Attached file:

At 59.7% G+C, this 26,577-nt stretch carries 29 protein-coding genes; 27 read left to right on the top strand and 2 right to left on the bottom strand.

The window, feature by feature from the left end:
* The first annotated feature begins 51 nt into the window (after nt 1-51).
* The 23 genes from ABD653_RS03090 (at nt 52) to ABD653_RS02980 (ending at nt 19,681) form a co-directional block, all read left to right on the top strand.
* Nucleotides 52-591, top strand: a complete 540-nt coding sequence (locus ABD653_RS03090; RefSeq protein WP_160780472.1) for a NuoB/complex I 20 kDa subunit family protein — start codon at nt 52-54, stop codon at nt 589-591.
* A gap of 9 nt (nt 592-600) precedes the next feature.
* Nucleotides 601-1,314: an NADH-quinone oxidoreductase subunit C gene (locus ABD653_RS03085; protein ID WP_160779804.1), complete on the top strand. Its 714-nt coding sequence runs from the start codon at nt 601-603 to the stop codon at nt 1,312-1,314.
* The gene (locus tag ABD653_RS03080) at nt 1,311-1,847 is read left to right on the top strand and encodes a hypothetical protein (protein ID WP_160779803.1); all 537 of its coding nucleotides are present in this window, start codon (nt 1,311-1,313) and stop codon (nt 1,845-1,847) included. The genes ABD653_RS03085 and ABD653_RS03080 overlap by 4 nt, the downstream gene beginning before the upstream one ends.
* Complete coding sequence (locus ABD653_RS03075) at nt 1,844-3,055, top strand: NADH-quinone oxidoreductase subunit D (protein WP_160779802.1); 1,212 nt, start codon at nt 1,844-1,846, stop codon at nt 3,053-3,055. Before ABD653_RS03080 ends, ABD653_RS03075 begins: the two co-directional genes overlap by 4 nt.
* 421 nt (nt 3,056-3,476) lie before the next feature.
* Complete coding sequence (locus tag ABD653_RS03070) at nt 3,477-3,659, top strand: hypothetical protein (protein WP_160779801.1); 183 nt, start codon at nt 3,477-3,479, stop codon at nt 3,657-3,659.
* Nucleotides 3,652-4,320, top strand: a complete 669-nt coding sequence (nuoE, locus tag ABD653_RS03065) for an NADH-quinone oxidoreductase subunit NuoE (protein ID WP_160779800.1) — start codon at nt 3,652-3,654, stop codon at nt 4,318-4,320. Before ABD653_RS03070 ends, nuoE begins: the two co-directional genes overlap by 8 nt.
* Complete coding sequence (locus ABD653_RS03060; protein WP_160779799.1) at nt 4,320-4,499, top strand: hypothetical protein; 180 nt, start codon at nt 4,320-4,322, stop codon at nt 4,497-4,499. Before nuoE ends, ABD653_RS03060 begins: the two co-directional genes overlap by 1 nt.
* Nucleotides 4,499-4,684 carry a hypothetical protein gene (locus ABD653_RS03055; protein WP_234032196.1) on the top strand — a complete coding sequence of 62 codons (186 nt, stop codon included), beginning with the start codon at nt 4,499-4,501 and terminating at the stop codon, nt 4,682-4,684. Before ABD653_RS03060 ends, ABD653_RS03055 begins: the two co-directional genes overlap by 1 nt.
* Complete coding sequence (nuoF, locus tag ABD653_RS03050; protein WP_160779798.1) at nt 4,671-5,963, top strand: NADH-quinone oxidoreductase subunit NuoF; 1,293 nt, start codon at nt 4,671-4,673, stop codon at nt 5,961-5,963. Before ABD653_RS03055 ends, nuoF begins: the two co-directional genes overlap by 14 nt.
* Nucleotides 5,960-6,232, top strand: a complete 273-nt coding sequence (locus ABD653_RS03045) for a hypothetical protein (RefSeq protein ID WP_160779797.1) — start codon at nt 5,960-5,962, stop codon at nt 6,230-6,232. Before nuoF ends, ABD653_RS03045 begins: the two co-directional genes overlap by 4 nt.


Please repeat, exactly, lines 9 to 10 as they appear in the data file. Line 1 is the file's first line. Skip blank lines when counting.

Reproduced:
* Complete coding sequence (locus ABD653_RS03075) at nt 1,844-3,055, top strand: NADH-quinone oxidoreductase subunit D (protein WP_160779802.1); 1,212 nt, start codon at nt 1,844-1,846, stop codon at nt 3,053-3,055. Before ABD653_RS03080 ends, ABD653_RS03075 begins: the two co-directional genes overlap by 4 nt.
* 421 nt (nt 3,056-3,476) lie before the next feature.